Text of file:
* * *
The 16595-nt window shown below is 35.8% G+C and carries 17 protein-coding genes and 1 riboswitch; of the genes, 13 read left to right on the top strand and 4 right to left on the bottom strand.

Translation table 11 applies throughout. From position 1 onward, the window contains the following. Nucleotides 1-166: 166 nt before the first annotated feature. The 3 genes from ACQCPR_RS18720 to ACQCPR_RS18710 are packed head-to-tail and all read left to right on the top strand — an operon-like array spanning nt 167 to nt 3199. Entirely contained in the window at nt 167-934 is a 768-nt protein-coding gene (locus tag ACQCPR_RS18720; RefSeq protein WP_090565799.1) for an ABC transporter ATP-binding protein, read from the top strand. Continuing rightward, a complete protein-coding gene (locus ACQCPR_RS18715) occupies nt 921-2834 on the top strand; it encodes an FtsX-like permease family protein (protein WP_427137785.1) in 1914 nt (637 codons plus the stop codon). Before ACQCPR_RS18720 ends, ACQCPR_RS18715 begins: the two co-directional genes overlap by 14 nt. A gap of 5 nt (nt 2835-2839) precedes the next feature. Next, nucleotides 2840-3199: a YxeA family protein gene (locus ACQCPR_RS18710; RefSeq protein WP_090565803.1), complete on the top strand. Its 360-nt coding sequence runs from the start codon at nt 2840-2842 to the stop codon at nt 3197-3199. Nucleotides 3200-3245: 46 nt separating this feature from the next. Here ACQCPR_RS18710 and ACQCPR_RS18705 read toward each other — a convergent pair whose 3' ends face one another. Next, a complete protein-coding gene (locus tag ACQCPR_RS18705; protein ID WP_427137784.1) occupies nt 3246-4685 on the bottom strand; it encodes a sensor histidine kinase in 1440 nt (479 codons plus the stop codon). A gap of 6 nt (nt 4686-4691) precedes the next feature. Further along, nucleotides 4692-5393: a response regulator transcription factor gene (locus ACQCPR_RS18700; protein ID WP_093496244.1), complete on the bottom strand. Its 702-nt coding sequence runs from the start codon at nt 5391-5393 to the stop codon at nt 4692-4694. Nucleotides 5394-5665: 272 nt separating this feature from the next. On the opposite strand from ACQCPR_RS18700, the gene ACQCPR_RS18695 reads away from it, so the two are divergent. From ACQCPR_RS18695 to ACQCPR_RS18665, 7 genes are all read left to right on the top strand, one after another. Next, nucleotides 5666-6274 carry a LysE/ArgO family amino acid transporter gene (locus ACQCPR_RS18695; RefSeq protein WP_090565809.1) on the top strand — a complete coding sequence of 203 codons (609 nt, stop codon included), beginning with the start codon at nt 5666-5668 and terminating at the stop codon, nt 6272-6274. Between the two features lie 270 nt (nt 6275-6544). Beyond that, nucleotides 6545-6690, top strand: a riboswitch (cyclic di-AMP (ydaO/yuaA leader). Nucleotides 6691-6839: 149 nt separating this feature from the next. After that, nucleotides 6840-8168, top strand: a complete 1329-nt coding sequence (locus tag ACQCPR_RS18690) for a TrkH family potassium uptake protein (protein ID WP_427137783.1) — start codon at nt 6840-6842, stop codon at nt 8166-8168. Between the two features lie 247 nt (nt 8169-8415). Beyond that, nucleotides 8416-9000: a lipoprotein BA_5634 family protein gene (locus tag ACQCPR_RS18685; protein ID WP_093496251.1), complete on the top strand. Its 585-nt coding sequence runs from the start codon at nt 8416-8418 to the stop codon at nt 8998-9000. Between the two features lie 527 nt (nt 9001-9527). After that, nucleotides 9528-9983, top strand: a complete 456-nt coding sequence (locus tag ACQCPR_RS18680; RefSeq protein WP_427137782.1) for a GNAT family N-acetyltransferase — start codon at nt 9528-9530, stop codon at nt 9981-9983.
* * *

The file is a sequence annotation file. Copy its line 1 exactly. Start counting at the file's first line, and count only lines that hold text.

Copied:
The 16595-nt window shown below is 35.8% G+C and carries 17 protein-coding genes and 1 riboswitch; of the genes, 13 read left to right on the top strand and 4 right to left on the bottom strand.